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Machine Learning Terminologies

As a beginner in data science or machine learning, it always adds a cushion if you already know some basic and most often used terminologies. You might feel intimidated at start hearing all those fancy AI/ML terms used by people everywhere. This is one of the posts that gives you a basic overview of the most used fundamental concepts in machine learning.

1. Cross Validation

  • k-fold cross validation approach: (k-1 training blocks with 1 testing block)
  • Leave One Out Cross Validation approach: (each data point is considered as a block)
  • Cross validation is also useful to determine the best hyperparameters for the model being trained.

2. Confusion Matrix

  • Helps in summarizing the performance of the testing data on our trained model
  • Rows in the confusion matrix correspond to the predicted data from the model and Columns correspond to the actual output of the data Confusion Matrix

3. Sensitivity & Specificity

  • Accuracy
    • ACC is the ratio of correct predictions to the total number of data points
    • Accuracy = (True Positive + True Negative) / Total
    • ACC = 1 - ERR, where ERR is the Error Rate
  • Sensitivity (Recall or True Positive Rate)
    • The number of correct positive predictions divided by the total number of positives
    • The best sensitivity is 1.0, whereas the worst is 0.0
    • Sensitivity = True Positive / (True Positive + False Negatives)
  • Specificity (True Negative Rate)
    • The number of correct negative predictions divided by the total number of negatives
    • The best specificity is 1.0, whereas the worst is 0.0
    • Specificity = True Negative / (True Negative + False Postive)
  • Precision (Positive Predictive Value)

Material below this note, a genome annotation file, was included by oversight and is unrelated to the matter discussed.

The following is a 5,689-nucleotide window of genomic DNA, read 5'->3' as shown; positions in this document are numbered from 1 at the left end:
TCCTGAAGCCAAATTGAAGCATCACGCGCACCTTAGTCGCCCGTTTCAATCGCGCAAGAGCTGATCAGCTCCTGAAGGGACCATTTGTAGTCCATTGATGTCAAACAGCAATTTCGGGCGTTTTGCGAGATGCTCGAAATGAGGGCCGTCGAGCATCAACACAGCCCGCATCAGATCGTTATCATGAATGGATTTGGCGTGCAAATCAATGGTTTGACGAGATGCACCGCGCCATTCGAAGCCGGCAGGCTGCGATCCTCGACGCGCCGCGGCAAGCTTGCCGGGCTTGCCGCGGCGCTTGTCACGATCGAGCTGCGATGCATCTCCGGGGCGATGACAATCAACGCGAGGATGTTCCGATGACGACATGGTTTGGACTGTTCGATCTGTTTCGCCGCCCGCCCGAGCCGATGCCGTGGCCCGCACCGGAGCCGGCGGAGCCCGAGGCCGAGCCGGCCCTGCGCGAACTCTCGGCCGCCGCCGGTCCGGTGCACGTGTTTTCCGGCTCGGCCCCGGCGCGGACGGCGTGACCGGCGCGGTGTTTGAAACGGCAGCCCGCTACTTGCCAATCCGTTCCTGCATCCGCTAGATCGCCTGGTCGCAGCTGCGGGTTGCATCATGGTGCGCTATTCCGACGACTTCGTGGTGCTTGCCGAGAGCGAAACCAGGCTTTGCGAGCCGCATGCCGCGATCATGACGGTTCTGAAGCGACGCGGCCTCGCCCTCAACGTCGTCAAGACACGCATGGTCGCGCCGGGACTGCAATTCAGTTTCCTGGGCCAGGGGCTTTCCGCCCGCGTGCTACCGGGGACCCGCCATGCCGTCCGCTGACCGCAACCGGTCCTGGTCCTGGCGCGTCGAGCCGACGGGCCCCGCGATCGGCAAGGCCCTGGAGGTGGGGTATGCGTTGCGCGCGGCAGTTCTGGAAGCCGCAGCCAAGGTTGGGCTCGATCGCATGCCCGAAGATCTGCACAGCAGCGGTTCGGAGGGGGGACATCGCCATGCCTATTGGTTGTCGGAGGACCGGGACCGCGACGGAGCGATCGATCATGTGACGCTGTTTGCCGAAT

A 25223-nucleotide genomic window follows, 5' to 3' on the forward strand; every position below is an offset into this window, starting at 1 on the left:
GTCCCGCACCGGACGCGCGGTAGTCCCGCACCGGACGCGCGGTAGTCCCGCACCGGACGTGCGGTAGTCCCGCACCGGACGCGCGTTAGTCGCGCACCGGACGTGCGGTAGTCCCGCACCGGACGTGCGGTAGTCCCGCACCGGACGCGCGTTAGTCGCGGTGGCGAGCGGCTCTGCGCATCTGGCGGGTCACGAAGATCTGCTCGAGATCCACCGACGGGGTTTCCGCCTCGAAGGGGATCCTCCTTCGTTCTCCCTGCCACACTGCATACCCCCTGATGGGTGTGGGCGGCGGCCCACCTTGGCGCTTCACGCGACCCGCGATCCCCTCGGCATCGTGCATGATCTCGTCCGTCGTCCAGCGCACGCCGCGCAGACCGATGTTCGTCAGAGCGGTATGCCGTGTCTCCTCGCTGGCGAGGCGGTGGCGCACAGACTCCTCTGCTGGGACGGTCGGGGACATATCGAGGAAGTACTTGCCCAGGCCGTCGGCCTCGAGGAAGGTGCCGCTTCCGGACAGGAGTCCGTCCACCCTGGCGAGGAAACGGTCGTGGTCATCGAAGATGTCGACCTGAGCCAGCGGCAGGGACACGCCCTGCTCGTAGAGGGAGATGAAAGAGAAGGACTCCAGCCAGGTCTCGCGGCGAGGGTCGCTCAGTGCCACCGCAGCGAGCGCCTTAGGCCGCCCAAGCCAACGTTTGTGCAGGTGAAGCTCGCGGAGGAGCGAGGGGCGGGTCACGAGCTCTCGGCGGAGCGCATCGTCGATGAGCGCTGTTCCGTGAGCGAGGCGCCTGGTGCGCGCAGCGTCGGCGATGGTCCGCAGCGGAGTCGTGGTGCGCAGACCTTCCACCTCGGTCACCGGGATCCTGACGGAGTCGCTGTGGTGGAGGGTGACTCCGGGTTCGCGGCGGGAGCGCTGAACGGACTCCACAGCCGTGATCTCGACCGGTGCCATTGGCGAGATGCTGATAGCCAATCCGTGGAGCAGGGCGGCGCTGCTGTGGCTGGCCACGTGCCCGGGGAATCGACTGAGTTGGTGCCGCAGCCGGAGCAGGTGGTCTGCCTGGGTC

• Precision (PREC) is the ratio of correct positive predictions to the total number of positive predictions
    • Precision = True Positive / (True Positive + False Postive)

4. Bias & Variance


  • High bias can lead models to underfit the data
  • For example: A straight line generally underfits a practically complicated training dataset (or model) as it has high bias and cannot curve according to the data available. This is the problem faced by Linear Regression while fitting complicated models


  • On the other hand, a model can overfit the training data and can lead to very high variance
  • Generally, complicated high dimension models lead to overfitting a relatively small training dataset
  • Adding a small amount of bias to the model while training on the data can significantly reduce its resulting variance. Such technique is also called Regularization

NOTE: A model that has low bias & low variance generally performs well in real datasets.

  • Three commonly used methods for finding the sweet spot between simple and complicated models are:
    • Regularization
    • Boosting
    • Bagging

5. AUC - ROC

  • A performance visualization for classification problems at various threshold settings.
  • ROC is a probability curve and AUC represents degree or measure of separability
    • Higher the AUC, better the model is at predicting classes as it tells how the model is capable of distinguishing between classes
  • ROC is plotted with TPR (y-axis) against FPR (x-axis); where FPR = 1- Specificity

  • ROC with AUC = 1, i.e. a model having ideal classification ability AUC=1
  • ROC with AUC = 0.7, i.e. a model with slightly better classification ability than random guess AUC=0.7
  • ROC with AUC = 0.5, i.e. a model that does no better than as a random guess AUC=0
Updated Mar 25, 2020 2020-03-25T17:26:12-05:00
This post is written by Ashish Jaiswal